The Collected Works of Author and Blogger Larry Roberts

Archive for October, 2015

Historically, properties in this market sell at a 25.7% discount. Today's discount is 33.3%. This market is 7.7% undervalued. Median home price is $279,800 with a rental parity value of $423,800. This market's discount is $144,000. Monthly payment affordability has been worsening over the last 4 month(s). Momentum suggests worsening affordability. Resale prices on a $/SF basis increased from $181/SF to $182/SF. Resale prices have been rising for 7 month(s). Over the last 12 months, resale prices rose 6.7% indicating a longer term upward price trend. Median rental rates increased $13 last month from $1,860 to $1,874. The current capitalization rate (rent/price) is 6.4%. Rents have been rising for 12 month(s). Price momentum signals rising rents over the next three…[READ MORE]

Debt-to-income lending caps prevent wild swings in house prices based on irrational exuberance, which benefits everyone. Prudent borrowers generally didn't participate in the housing bubble. Those who refused to borrow and spend waste their equity watched with pleasure as their net worth increased, but they weren't impacted by either the rise or fall of house prices. Those who refused to use toxic mortgage financing didn't buy homes and remained renters. Why did many prudent borrowers sit out the housing bubble? Lenders were underwriting loans with debt-to-income ratios approaching 100%, creating a generation of Ponzis. Prudent borrowers were competing with borrowers who were leveraging many times what they could reasonably afford, so unless they were willing to sacrifice quality dramatically, prudent…[READ MORE]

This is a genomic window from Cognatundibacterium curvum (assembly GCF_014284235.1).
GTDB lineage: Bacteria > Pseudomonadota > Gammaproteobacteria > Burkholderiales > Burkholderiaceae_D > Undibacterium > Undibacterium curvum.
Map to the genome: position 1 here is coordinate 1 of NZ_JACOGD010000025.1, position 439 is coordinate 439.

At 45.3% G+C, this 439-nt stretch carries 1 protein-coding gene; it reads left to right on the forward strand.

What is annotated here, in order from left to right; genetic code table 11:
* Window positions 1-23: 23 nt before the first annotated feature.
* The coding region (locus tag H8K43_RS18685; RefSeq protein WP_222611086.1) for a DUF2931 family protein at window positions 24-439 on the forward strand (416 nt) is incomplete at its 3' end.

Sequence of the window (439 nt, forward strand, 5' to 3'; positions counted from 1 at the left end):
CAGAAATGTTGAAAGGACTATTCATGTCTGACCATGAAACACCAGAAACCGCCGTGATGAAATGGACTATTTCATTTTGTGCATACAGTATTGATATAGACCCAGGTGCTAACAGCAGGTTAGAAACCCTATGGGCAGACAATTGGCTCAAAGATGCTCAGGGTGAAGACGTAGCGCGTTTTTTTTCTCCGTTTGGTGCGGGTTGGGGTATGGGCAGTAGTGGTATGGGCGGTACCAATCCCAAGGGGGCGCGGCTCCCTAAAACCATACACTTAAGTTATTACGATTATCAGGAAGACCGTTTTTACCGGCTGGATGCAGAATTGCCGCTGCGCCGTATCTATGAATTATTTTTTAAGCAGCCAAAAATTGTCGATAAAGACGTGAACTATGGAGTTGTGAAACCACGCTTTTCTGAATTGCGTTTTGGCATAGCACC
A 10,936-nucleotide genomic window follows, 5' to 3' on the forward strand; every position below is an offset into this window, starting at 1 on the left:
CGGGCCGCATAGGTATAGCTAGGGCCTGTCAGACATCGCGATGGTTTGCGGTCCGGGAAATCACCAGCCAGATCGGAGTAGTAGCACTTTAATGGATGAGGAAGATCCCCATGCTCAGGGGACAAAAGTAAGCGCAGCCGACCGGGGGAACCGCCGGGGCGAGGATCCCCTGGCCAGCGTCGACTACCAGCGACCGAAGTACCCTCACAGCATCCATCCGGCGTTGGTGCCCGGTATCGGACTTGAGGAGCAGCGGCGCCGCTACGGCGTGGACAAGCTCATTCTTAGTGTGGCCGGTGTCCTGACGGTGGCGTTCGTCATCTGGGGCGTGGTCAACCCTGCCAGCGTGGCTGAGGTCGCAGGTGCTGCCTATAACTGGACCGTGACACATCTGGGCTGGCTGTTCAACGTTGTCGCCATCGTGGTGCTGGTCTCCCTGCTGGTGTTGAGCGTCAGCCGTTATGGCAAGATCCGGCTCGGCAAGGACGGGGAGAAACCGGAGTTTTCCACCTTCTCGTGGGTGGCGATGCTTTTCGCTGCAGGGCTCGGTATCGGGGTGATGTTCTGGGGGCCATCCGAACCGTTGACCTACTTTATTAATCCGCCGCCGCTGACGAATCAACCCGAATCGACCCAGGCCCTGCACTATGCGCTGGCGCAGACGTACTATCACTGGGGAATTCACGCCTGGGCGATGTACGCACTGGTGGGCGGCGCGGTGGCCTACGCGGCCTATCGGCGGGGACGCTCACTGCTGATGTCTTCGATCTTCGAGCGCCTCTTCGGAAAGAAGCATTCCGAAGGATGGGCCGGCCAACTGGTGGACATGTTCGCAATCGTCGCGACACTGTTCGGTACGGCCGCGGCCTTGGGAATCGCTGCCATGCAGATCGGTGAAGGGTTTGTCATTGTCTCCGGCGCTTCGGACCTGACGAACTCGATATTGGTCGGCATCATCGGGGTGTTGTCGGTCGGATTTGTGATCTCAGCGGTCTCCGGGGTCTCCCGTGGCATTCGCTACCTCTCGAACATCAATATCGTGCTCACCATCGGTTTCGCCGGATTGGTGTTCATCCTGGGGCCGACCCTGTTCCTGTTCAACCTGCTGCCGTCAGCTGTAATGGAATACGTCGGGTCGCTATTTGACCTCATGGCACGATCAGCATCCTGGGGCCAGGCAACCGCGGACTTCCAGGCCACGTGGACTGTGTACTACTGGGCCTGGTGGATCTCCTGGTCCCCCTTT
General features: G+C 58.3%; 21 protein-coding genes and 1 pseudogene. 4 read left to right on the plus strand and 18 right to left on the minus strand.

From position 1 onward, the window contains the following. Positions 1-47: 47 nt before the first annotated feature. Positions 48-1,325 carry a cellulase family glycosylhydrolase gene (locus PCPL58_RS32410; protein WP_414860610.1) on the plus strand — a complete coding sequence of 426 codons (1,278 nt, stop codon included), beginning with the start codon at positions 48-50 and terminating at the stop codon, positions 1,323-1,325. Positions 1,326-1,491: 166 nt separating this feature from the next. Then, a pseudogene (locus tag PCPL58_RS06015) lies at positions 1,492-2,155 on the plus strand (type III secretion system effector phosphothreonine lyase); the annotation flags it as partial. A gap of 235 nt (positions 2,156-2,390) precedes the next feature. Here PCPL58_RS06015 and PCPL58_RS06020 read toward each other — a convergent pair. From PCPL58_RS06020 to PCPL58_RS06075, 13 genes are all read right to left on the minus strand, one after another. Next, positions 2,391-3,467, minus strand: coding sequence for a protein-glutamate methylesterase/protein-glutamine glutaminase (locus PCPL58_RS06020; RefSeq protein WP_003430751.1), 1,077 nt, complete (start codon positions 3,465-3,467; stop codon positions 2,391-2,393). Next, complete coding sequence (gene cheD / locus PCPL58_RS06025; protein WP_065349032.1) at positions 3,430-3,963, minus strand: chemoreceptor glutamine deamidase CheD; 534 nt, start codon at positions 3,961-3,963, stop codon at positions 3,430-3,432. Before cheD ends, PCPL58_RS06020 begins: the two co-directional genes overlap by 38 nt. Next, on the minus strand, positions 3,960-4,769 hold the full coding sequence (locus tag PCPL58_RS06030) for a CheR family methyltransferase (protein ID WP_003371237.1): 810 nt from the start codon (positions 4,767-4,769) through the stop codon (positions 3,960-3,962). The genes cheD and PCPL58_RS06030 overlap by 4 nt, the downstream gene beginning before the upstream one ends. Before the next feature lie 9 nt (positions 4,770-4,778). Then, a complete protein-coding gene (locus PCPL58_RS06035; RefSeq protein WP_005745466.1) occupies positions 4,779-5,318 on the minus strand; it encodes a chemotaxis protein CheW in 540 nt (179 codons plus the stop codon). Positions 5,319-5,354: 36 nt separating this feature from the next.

The banking bailouts shouldered by the US taxpayer continue through the government loan guarantees keeping mortgage rates low to support bubble-era prices. Many homeowners held out hope that if they could just keep current on their mortgage long enough, the government would come to their rescue in the form of a mandated bailout program. Part of this fantasy was not just that people could keep their homes, but that they could keep living their lifestyle as they did during the bubble. What few seemed to realize was any government bailout program would be designed to benefit the lenders by keeping borrowers in a perpetual state of indentured servitude. The only group politicians really cared about helping were bankers. Do you…[READ MORE]

If high-paying export industry jobs are eliminated because of the rising dollar, then home sales will suffer due to diminished demand. The fundamentals of housing demand are job and wage growth. Lenders and the federal reserve can manipulate borrowing costs to impact prices, and they can manipulate mortgage qualification standards to create more temporary homeowners, but this chicanery does not represent fundamental support. The powers-that-be already manipulated rates as far as they can push them, and the endless pleas from realtors to lower lending standards fall on deaf ears. The props are played out. Endless market props can mask a weak market for a time, but for the housing market to really improve, the economy needs to produce more jobs…[READ MORE]

Down payment insurance has the potential to address a serious objection of frightened buyers in the wake of the housing bust. Homebuilders rely on high-pressure sales tactics to close every potential buyer that walks in a model center. They have a quick answer to every possible buyer objection, and they are second only to used car salesmen for creating false urgency to close deals. Since the housing bust, new home sales faltered, and homebuilders responded by offering incentives ranging from tricked-out interiors to interest-rate buy downs. But ever since the bust, homebuilder salespeople were unable to overcome buyer's fears about losing their down payments in another crash, particularly since builders sell at nosebleed prices. A new program may solve the…[READ MORE]

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